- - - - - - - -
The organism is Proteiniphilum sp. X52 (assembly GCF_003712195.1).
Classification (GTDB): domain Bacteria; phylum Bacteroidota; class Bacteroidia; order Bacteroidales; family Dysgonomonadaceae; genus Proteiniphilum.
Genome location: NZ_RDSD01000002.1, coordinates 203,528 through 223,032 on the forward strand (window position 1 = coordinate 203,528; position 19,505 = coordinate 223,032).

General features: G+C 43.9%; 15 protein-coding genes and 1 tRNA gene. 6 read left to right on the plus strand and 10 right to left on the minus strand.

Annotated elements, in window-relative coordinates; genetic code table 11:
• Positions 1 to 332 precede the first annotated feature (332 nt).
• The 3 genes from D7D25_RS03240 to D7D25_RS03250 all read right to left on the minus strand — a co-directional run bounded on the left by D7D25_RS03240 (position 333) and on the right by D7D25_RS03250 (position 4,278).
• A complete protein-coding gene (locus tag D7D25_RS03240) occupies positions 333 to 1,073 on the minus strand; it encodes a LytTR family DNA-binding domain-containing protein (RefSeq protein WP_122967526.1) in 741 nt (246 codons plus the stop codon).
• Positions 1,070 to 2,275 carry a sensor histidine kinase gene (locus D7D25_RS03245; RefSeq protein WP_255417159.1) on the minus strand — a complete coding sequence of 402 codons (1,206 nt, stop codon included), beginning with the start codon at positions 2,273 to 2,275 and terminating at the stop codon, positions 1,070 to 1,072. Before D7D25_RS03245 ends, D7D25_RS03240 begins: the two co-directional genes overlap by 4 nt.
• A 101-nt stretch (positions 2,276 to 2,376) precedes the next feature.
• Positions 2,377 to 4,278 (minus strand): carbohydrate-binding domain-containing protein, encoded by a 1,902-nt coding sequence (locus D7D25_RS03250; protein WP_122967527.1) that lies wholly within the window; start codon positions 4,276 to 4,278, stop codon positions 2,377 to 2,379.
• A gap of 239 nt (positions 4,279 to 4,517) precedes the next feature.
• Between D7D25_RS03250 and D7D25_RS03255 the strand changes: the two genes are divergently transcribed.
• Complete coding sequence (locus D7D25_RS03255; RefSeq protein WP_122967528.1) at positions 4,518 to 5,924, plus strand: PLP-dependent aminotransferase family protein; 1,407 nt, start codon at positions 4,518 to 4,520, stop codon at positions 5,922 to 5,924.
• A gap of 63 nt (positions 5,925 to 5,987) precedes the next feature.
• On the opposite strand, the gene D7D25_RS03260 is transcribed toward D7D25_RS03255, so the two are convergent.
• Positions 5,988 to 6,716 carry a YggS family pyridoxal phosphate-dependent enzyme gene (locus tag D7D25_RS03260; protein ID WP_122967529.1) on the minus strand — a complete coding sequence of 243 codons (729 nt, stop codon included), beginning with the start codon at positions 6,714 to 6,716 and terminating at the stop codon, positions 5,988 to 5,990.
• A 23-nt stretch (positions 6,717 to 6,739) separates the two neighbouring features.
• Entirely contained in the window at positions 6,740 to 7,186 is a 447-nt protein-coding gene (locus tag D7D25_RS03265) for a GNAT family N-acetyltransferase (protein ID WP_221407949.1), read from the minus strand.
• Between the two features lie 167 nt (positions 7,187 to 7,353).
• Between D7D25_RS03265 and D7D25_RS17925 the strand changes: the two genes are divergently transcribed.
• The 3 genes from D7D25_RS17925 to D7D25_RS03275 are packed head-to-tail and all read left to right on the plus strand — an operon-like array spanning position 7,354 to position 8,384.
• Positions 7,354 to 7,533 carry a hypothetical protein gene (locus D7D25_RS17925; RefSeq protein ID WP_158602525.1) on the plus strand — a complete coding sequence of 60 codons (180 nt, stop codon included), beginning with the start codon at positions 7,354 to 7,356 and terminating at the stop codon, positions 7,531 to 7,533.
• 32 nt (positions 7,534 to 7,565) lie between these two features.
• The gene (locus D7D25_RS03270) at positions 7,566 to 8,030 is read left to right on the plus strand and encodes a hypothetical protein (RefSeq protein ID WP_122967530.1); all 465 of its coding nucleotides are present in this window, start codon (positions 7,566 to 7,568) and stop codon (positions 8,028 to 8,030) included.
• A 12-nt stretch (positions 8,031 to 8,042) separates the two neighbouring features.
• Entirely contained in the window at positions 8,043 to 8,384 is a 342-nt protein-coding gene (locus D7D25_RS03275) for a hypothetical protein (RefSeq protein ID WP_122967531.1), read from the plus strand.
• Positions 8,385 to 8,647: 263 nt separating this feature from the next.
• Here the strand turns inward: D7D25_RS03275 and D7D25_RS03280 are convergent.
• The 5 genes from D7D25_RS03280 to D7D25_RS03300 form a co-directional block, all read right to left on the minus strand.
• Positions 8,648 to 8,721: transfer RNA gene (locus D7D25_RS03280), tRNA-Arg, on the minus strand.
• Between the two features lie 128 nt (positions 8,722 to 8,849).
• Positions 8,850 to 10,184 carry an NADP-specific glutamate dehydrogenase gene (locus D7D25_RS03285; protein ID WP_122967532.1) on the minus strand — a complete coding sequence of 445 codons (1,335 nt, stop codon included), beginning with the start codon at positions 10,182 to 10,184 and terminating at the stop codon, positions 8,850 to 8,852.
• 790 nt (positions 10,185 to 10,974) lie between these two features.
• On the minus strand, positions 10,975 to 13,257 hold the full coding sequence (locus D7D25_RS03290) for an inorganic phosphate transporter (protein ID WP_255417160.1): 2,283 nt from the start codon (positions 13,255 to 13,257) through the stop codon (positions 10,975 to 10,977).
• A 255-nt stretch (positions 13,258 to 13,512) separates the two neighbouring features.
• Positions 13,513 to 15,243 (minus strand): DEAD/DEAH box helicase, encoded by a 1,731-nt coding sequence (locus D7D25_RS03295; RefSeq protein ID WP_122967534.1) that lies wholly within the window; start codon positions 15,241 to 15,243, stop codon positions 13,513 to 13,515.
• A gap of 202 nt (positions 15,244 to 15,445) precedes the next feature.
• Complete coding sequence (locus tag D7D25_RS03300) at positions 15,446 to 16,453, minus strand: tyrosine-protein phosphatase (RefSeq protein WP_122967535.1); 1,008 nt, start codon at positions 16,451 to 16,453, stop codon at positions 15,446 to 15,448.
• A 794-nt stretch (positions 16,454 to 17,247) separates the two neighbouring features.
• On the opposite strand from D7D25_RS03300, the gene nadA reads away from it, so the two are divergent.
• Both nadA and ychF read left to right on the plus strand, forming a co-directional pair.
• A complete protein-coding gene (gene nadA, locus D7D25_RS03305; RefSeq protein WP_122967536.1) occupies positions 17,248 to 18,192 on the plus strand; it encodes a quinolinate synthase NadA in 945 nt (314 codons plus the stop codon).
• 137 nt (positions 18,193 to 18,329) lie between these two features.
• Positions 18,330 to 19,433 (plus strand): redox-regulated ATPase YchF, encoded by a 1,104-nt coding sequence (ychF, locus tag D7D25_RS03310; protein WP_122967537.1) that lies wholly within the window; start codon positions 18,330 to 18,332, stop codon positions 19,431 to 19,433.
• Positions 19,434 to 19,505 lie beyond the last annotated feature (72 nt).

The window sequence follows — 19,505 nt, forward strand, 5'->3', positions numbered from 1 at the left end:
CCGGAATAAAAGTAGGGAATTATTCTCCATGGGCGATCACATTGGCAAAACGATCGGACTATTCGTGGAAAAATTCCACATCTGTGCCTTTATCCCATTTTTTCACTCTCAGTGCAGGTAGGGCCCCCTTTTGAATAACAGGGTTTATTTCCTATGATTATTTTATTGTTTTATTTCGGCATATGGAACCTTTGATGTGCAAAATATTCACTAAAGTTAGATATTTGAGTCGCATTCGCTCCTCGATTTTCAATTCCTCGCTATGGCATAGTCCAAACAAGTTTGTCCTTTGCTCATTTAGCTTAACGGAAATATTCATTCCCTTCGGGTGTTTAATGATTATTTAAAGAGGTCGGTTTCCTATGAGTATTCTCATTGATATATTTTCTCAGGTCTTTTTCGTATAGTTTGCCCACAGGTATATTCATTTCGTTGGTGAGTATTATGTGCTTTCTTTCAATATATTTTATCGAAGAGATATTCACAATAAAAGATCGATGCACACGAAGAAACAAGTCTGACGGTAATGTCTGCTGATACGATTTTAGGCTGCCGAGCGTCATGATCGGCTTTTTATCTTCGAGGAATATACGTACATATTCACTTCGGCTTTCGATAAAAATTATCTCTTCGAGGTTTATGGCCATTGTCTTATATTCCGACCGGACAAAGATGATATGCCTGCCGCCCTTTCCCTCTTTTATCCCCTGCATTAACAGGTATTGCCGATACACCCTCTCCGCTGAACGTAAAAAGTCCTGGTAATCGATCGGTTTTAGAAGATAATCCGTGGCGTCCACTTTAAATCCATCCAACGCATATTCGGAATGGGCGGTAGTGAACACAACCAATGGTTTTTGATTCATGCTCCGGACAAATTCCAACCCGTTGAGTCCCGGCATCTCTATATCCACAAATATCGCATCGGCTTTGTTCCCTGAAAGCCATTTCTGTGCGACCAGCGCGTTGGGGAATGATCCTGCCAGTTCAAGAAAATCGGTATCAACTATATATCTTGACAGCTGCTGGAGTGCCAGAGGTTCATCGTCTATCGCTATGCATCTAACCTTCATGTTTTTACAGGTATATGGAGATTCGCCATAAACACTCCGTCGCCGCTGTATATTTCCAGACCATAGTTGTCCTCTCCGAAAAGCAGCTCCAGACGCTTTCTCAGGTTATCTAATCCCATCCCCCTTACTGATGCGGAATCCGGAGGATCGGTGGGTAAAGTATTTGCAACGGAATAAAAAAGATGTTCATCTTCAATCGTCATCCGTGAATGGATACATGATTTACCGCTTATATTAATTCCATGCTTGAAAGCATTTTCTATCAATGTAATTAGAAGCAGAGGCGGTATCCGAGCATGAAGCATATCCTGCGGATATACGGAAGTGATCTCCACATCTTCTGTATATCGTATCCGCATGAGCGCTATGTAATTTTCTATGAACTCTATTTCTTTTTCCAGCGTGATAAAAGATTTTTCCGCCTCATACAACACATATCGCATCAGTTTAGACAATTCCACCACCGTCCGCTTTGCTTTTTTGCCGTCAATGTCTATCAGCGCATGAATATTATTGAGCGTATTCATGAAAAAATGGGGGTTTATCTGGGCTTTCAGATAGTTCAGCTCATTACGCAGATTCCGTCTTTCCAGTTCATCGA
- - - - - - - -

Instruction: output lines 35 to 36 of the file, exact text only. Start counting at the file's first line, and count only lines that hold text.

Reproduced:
• On the minus strand, positions 10,975 to 13,257 hold the full coding sequence (locus D7D25_RS03290) for an inorganic phosphate transporter (protein ID WP_255417160.1): 2,283 nt from the start codon (positions 13,255 to 13,257) through the stop codon (positions 10,975 to 10,977).
• A 255-nt stretch (positions 13,258 to 13,512) separates the two neighbouring features.